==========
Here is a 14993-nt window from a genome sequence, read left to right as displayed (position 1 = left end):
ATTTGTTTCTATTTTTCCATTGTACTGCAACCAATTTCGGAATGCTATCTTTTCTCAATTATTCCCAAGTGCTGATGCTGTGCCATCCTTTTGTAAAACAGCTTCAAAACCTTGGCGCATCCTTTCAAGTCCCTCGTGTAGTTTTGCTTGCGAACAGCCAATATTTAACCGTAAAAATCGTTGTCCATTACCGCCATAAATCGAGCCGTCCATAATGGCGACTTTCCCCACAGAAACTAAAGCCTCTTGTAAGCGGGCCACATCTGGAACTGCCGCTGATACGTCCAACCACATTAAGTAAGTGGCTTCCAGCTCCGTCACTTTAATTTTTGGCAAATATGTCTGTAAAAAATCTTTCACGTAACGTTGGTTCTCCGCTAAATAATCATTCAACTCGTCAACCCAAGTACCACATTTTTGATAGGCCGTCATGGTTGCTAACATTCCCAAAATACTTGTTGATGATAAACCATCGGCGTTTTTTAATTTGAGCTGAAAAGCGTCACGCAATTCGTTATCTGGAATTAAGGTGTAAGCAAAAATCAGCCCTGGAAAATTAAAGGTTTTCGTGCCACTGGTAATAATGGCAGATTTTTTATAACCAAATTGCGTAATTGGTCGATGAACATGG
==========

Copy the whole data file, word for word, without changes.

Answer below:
Here is a 14993-nt window from a genome sequence, read left to right as displayed (position 1 = left end):
ATTTGTTTCTATTTTTCCATTGTACTGCAACCAATTTCGGAATGCTATCTTTTCTCAATTATTCCCAAGTGCTGATGCTGTGCCATCCTTTTGTAAAACAGCTTCAAAACCTTGGCGCATCCTTTCAAGTCCCTCGTGTAGTTTTGCTTGCGAACAGCCAATATTTAACCGTAAAAATCGTTGTCCATTACCGCCATAAATCGAGCCGTCCATAATGGCGACTTTCCCCACAGAAACTAAAGCCTCTTGTAAGCGGGCCACATCTGGAACTGCCGCTGATACGTCCAACCACATTAAGTAAGTGGCTTCCAGCTCCGTCACTTTAATTTTTGGCAAATATGTCTGTAAAAAATCTTTCACGTAACGTTGGTTCTCCGCTAAATAATCATTCAACTCGTCAACCCAAGTACCACATTTTTGATAGGCCGTCATGGTTGCTAACATTCCCAAAATACTTGTTGATGATAAACCATCGGCGTTTTTTAATTTGAGCTGAAAAGCGTCACGCAATTCGTTATCTGGAATTAAGGTGTAAGCAAAAATCAGCCCTGGAAAATTAAAGGTTTTCGTGCCACTGGTAATAATGGCAGATTTTTTATAACCAAATTGCGTAATTGGTCGATGAACATGG